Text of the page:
Quick Overview of The Ocularis SDK Architecture
This document is intended to provide a quick introduction to how integration with Ocularis can be accomplished.
A typical Microsoft Windows application will have the following architecture:
The host application will instantiate one or more Auga objects and (usually) just one OCAdapter. The host application will have to do a small bit of plumbing to tie the Auga object to the OCAdapter, it’s a trivial task that only requires a few lines of code.
The life-cycle of the application is typically something similar to this:
- Create OCAdapter
- Log into Ocularis Base
- Retrieve list of cameras and other things
- Whenever something happens:
- Create window that has Auga instance
- Pass appropriate camera object to Auga via SetCameraIDispatch
- Tell Auga to display the camera
- Wait for user to close window
In hardware accelerated mode, only a small number of Auga instances can be made (depends on the GPU, OS and drivers, typically the limit is 16 instances, but sometimes less). However, a single Auga instance in HW accelerated mode can display many cameras within that instance. The layout can be set up via the LoadLayoutFromString method, which is what the Ocularis Client uses.
In Basic GDI mode, a much larger number of auga instances can be made, each instance consuming less memory and using the window GDI system to draw video.
So depending on your host applications design you can pick one or the other. If you expect the user to launch a large number of independent Auga instances, you should use GDI mode. If you create a relatively small number of Auga instances, you should use HW accelerated mode.
Behind the scenes
A host application should generally not be concerned with the behind-the-scenes plumbing, but a general understanding of how things work may help avoid pitfalls and help improve the system design.
When an application tells the OCAdapter to log in, the OCAdapter will connect to the Ocularis Base and retrieve a system description. From the system description a number of proxy object will be created; recorders, cameras, microphones and so on.
Only when the host application needs to get actual data from a camera for example, will the OCAdapter initiate a connection with the “real” camera. This design is necessary because in a large scale system, a user might log in, only to see video from a few cameras at a specific location. In a system with hundreds of locations, there is no reason to log into the remaining locations if the user never actually wants to look at video from them. All of this happens from within Auga and OCAdapter, and requires no additional coding on the host application side.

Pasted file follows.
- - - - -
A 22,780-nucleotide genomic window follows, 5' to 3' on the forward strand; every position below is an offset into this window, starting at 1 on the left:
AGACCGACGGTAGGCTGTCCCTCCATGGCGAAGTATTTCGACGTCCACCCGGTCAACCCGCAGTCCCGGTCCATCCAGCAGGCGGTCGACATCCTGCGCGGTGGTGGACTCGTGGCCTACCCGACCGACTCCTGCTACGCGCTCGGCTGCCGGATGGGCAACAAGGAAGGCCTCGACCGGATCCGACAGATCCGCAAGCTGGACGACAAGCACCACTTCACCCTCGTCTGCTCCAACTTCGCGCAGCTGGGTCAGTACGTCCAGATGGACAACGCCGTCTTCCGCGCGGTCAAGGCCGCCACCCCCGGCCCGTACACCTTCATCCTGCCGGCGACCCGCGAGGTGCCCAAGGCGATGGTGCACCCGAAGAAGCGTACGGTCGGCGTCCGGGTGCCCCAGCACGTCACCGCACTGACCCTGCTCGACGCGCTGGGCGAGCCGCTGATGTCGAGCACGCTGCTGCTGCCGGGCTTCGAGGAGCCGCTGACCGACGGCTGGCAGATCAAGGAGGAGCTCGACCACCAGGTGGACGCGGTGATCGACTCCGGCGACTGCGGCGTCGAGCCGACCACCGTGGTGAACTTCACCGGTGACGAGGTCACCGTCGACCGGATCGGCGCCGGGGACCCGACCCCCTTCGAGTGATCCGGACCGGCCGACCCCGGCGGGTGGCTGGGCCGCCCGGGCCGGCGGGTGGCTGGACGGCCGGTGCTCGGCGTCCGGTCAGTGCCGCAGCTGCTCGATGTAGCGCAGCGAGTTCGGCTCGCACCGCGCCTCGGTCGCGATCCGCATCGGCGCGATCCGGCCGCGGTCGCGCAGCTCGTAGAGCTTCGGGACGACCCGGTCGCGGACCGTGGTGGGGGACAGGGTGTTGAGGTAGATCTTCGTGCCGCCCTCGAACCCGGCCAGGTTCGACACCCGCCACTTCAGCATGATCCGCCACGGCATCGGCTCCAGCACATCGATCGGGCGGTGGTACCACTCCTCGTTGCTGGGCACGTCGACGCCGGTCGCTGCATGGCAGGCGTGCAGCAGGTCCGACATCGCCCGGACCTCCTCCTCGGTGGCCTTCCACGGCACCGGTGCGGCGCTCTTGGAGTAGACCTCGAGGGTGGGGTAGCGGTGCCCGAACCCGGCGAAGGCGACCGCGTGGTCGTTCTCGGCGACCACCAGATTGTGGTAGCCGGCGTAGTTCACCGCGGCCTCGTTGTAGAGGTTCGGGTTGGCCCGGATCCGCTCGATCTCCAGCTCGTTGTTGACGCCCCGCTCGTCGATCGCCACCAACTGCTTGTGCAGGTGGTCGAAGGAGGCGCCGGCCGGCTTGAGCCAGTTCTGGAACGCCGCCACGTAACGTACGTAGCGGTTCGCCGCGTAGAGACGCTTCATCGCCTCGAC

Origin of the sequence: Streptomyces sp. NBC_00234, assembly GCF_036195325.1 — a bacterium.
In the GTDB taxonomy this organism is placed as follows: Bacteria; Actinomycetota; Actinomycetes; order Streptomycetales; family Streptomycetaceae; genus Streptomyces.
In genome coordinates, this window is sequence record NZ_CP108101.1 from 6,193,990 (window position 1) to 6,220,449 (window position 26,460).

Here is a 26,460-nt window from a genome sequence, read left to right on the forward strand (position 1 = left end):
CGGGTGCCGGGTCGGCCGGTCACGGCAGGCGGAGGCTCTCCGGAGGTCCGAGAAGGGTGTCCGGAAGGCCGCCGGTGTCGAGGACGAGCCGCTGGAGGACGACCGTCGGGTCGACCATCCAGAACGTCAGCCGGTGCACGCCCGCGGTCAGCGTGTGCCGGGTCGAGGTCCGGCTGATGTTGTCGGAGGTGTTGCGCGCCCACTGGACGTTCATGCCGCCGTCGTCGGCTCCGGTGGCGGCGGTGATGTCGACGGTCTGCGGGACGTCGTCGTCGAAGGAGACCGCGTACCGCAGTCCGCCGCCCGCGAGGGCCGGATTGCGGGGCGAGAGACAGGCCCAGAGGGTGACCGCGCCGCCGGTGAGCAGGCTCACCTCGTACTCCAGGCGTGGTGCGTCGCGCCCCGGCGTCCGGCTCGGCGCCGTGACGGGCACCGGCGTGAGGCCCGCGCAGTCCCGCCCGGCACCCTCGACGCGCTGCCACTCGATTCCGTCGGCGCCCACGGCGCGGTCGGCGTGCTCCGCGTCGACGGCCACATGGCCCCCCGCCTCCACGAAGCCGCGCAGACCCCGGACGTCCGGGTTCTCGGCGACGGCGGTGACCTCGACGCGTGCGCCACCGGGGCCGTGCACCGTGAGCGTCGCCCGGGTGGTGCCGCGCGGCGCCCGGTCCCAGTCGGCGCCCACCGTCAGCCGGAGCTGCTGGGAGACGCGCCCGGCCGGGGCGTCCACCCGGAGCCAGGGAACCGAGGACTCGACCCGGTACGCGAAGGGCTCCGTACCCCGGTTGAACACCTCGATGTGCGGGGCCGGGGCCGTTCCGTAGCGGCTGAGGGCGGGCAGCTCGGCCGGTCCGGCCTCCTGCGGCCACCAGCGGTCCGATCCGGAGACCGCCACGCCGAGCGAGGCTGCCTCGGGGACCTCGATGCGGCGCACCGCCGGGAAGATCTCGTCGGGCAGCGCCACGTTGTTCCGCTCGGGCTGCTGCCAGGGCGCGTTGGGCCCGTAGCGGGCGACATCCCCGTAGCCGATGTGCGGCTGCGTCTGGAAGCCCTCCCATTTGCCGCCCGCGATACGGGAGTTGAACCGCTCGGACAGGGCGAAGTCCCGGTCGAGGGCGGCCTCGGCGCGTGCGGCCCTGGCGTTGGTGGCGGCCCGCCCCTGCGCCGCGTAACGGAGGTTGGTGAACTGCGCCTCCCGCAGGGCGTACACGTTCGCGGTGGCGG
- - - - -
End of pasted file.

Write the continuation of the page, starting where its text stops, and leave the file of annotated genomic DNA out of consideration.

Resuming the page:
When a “real” connection is needed, the OCAdapter will first determine if the proxy object has created a peer object (this corresponds to the real camera), if not it will attempt to create one. To do that, it will determine a connection to the relevant recorder has been made. If the connection is good, the relevant peer camera will be found and stored with the proxy object, and from then on, all commands are sent to the real peer object.
This means that that client application creates a direct connection to each NVR in the system, independent of the Ocularis Base. In fact, if the base machine was to crash, the clients that have already logged in, would continue to function uninterrupted (with some functions being unavailable).
Communication between the OCAdapter and Ocularis Base happens via a secured WCF service. The Ocularis Base stores settings in a SQL server, and provides access to the data via the WCF interface. There is no direct connection from any other Ocularis apps to the DB. The Ocularis Base is the sole connection to the DB.
Since Ocularis supports different recorders with different capabilities, the AV data is transmitted via whatever channel the recorder supports. The latest generation recorders use AES over a multiplexed TCP channel, and thus provide a high level of security even in open networks, but generally, the video surveillance systems should run on a dedicated network, ideally protected by a VPN tunnel.
The Ocularis Base WCF interface can be used either directly, or by crafting ASP.NET pages that are placed on the IIS instance that hosts the WCF service. The WCF interface is not officially documented, but is considered stable and will remain forward and backward compatible for years ahead.